David Villa, chief investment officer of the State of Wisconsin Investment Board ($117 billion), tacked on the “executive director” title to his role last week, a combination that trustees determined made sense given the organization’s pace and infrastructure.
The new director succeeds Rick Smirl, who left in July for a job as chief operating officer of Russell Investments. Villa has been the board’s CIO since 2006, launching a multi-asset division, adding leverage to the policy portfolio, increasing the fund’s active risk, and internalizing a bulk of the Wisconsin Retirement System’s $109.5 billion in assets along the way.
His actions have saved and earned billions for the fully funded organization, which manages the retirement system and six separately managed trust funds in the state.
With great power comes great responsibility, and Villa, who appeared on CIO’s 2017 Power 100 list, embraces the change.
“The addition of the executive director allows me to more effectively build on my vision, strategy, and direction for SWIB,” he told CIO. Villa’s desire to focus on the investment strategy and the board’s execution to improve its infrastructure is uncanny, but he also calls on the strength of its recently restructured executive management team.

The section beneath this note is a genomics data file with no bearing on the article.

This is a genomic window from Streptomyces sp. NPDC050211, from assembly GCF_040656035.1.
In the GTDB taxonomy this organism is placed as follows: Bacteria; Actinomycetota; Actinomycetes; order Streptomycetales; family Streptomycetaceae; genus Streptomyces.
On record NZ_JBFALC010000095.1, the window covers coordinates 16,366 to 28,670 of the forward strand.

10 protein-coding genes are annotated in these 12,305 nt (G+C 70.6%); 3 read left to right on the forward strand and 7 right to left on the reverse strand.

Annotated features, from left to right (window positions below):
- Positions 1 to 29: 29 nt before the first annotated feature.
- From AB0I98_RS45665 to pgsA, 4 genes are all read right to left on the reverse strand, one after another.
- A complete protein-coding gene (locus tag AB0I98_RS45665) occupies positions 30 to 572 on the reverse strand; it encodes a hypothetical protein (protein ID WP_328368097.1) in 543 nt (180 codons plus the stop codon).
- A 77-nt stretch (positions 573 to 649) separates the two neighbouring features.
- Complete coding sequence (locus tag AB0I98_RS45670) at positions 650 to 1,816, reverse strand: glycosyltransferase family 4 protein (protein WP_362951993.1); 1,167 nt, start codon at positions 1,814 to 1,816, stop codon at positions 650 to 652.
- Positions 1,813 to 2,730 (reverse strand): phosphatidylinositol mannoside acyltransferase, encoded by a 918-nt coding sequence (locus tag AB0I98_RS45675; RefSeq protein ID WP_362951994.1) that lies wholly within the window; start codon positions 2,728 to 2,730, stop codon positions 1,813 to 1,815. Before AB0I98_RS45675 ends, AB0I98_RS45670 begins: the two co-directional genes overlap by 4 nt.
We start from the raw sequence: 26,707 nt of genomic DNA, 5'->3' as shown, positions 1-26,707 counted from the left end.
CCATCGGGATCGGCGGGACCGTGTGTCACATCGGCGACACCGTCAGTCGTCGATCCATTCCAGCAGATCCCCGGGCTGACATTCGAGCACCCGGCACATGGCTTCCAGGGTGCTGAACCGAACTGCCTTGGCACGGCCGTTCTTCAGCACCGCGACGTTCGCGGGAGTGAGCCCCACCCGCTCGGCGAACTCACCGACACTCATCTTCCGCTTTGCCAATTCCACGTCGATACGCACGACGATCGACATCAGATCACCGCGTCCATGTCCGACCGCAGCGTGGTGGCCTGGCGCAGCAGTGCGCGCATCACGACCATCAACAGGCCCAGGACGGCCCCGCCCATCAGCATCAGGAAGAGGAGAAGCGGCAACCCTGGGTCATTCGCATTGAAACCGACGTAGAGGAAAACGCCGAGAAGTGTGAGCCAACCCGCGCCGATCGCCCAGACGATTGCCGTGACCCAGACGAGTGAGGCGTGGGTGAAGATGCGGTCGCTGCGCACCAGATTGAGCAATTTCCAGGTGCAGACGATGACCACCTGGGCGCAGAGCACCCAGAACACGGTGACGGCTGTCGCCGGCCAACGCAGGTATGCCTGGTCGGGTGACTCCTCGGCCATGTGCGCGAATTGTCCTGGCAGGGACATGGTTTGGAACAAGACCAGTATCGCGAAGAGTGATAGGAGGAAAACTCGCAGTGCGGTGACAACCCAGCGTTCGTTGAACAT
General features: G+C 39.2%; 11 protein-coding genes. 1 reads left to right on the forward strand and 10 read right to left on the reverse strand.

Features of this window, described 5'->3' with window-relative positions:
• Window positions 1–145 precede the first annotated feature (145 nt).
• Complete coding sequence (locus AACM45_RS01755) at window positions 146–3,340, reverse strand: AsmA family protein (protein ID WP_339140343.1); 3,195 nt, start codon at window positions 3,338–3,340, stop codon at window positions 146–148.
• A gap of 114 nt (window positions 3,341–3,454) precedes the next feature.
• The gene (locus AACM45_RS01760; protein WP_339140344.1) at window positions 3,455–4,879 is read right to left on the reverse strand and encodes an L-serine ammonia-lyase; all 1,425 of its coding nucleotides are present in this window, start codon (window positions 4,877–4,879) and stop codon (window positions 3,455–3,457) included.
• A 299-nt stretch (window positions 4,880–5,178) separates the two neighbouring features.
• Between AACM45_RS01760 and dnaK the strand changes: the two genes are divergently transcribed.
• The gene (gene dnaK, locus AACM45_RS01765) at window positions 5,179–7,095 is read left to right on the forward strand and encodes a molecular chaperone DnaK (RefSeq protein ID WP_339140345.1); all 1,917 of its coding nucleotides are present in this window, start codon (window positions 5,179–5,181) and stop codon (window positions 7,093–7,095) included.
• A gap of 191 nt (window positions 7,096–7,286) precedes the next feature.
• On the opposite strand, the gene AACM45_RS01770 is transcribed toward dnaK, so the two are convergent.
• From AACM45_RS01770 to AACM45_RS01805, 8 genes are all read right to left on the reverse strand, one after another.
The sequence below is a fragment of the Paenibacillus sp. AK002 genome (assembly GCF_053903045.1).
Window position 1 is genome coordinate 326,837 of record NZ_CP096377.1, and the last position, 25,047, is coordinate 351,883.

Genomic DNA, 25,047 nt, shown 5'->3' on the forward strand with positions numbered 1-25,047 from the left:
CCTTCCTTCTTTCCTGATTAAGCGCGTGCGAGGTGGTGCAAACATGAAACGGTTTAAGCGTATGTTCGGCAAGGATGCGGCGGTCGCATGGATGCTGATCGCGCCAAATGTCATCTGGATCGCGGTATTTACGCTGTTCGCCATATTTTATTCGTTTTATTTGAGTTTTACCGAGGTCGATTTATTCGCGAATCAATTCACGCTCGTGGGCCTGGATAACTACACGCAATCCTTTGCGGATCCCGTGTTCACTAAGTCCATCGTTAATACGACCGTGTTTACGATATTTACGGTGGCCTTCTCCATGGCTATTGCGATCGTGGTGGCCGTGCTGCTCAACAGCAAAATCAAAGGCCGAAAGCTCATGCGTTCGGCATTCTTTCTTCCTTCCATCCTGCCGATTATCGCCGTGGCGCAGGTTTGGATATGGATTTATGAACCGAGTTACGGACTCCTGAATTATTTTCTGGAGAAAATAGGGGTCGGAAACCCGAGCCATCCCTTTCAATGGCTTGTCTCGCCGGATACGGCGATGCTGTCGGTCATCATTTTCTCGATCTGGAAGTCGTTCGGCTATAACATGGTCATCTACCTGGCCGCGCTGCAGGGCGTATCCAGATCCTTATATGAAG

“I am relying on the strong leadership of the newly created management council to continue to implement our current plan and to ensure we have what we need to be successful,” he said.
In addition to an advisory management council, the new group consists of the deputy executive director/chief administrative officer, agency business director, and chief technology and operations officer. The council is smaller than previous executive divisions, but this gives the CIO more freedom for collaboration and experimentation. “My role is largely to be the architect for both the investment structure and the broad business processes so that the agency is managed as one integrated investment organization,” said Villa.
One recent item on Villa’s agenda has been to upgrade and grow the board’s structure. Although completing such a task will take time, trustees are committed to the new structure, which keeps the agency moving forward while enhancing its access to the top opportunities.
“We are a sophisticated investment organization and we need to ensure we have the infrastructure that supports our work,” Villa said. “My focus is to stick to our execution plans and to continue to improve.”
Other large retirement organizations, such as the Florida State Board of Administration ($176.4 billion), the New York City Retirement System ($195.7 billion), and the $71.6 billion Massachusetts Pension Reserves Investment Board, are also led by an executive director/CIO, which further rationalizes the board’s call to consolidate the role to the one person who can do the job—and do it well.
“The Wisconsin Retirement System is one of the only fully funded pensions plans in the United States. Our mission—to earn the required return to support the financial security of the participants—is becoming more difficult as we face a lower return environment where alpha is scarce and hard to find,” Villa said. “To meet those challenges, our investment strategy grows more complex and we have to work harder.”